8. That top photo looks like a green strawberry with blooms stuck on. I think I like the one where the flower is bent over. It has a sense of movement to it. The grasshopper kinda looks like a T.rex with horns on — that “grin!”

    1. What a fun interpretation. I saw the kind of floral crown worn by girls dancing around a Maypole. You’re right about the movement of the hanging flower — it was a windy day at the beach.

      I think that grasshopper is smiling, too. It sure does look like it, anyway.

  9. Being a terible speler, I initially thought you were writing about an exotic form of dahlia. Nope, something completely different, and cool in its own way.

    1. Until I learned how to pronounce Dalea, I was mispronouncing it as dahlia, and causing myself every sort of confusion. Somehow, I don’t think dahlias would do so well on the dunes, but this little gem is tough — and a welcome perch for insects.

  10. Once again, you beautifully demonstrate the value in really “looking” at a plant! Most would be content to think: “Oh, pretty” and then walk on by. Inspecting the details allows you to show us a perspective of a lovely flower we might never have seen.

    Icing on the cake is the ‘hopper on the bud.

    I had a thought similar to WOL. My initial impression of your images was of an immature strawberry adorned with a lei.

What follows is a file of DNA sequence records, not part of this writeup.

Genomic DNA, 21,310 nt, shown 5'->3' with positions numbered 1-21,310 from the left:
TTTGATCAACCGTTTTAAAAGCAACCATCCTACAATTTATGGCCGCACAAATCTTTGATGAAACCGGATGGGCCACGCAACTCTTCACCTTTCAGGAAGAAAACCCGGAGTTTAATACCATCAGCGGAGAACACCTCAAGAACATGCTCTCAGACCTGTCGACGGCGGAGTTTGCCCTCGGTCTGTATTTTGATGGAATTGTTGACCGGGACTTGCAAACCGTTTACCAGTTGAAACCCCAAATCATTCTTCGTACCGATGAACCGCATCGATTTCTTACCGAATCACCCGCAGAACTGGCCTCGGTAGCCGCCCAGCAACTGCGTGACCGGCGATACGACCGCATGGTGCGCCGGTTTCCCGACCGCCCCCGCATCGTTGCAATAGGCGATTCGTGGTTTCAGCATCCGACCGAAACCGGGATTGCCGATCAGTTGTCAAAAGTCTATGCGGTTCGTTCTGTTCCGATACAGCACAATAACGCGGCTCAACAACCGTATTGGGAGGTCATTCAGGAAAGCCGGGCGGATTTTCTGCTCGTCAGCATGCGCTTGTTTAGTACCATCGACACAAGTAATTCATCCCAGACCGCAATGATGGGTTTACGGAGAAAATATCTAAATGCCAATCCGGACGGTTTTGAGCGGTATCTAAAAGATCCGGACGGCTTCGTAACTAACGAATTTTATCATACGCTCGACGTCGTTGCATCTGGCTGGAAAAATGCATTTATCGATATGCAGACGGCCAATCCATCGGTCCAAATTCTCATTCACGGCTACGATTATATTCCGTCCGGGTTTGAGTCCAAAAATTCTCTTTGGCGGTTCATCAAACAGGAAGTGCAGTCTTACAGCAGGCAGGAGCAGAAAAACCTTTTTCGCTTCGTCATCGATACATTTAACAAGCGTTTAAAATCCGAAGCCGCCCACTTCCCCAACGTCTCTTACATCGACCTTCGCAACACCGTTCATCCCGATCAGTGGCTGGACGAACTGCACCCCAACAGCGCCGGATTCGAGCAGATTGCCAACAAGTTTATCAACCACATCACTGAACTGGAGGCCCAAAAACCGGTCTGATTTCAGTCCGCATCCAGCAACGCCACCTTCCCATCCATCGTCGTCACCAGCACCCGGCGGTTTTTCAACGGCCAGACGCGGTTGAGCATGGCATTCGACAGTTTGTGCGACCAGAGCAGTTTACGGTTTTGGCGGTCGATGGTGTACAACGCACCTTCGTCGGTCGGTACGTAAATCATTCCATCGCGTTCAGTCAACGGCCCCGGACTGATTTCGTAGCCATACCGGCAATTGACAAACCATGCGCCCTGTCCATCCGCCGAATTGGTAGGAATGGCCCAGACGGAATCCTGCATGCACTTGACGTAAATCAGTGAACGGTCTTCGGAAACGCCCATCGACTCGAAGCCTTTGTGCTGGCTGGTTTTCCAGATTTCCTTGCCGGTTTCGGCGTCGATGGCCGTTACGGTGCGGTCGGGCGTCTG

Even Florida has prairie clovers! Some low and spreading and others upright and stiff.

    Thank you for my daily dalea dose. Delightful.

    1. There’s two votes for strawberry, and the first mention of a lei. It’s a visual two-fer!

      I took a look at the BONAP maps and it seems you have four widespread Dalea species in your area, and perhaps a few others that have sneaked in, one way or another. I have photos of one other species to show; it’s a dryland lover, but it does come with its own insect visitor and it’s one of my favorite colors: yellow. So many species, so little time!

  11. Fascinating plant! I’ve never seen anything like this. Linda, thanks for sharing your photos as well as the details. You just might have to give the grasshopper credit as a co-star.